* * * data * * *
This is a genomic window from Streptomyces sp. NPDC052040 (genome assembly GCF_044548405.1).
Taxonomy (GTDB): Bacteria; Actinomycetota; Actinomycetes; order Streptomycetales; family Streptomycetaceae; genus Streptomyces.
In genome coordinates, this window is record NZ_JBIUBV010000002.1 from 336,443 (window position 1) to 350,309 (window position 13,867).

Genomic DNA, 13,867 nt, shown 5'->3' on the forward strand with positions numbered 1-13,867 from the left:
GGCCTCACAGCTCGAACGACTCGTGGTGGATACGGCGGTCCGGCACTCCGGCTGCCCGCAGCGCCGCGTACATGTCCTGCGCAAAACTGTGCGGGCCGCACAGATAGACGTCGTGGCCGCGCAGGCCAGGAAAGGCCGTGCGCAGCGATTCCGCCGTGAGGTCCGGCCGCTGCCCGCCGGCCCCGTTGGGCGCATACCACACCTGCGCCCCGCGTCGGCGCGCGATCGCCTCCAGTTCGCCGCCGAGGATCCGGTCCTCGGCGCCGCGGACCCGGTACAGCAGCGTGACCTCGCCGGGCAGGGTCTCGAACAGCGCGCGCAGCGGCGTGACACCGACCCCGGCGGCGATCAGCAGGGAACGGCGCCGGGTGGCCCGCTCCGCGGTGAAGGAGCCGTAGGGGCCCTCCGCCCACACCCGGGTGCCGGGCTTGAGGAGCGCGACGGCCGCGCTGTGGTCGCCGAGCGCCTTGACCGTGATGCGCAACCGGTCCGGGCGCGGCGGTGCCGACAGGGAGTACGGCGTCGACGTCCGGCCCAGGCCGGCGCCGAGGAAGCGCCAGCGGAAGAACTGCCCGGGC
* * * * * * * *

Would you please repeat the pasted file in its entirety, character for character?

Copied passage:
This is a genomic window from Streptomyces sp. NPDC052040 (genome assembly GCF_044548405.1).
Taxonomy (GTDB): Bacteria; Actinomycetota; Actinomycetes; order Streptomycetales; family Streptomycetaceae; genus Streptomyces.
In genome coordinates, this window is record NZ_JBIUBV010000002.1 from 336,443 (window position 1) to 350,309 (window position 13,867).

Genomic DNA, 13,867 nt, shown 5'->3' on the forward strand with positions numbered 1-13,867 from the left:
GGCCTCACAGCTCGAACGACTCGTGGTGGATACGGCGGTCCGGCACTCCGGCTGCCCGCAGCGCCGCGTACATGTCCTGCGCAAAACTGTGCGGGCCGCACAGATAGACGTCGTGGCCGCGCAGGCCAGGAAAGGCCGTGCGCAGCGATTCCGCCGTGAGGTCCGGCCGCTGCCCGCCGGCCCCGTTGGGCGCATACCACACCTGCGCCCCGCGTCGGCGCGCGATCGCCTCCAGTTCGCCGCCGAGGATCCGGTCCTCGGCGCCGCGGACCCGGTACAGCAGCGTGACCTCGCCGGGCAGGGTCTCGAACAGCGCGCGCAGCGGCGTGACACCGACCCCGGCGGCGATCAGCAGGGAACGGCGCCGGGTGGCCCGCTCCGCGGTGAAGGAGCCGTAGGGGCCCTCCGCCCACACCCGGGTGCCGGGCTTGAGGAGCGCGACGGCCGCGCTGTGGTCGCCGAGCGCCTTGACCGTGATGCGCAACCGGTCCGGGCGCGGCGGTGCCGACAGGGAGTACGGCGTCGACGTCCGGCCCAGGCCGGCGCCGAGGAAGCGCCAGCGGAAGAACTGCCCGGGC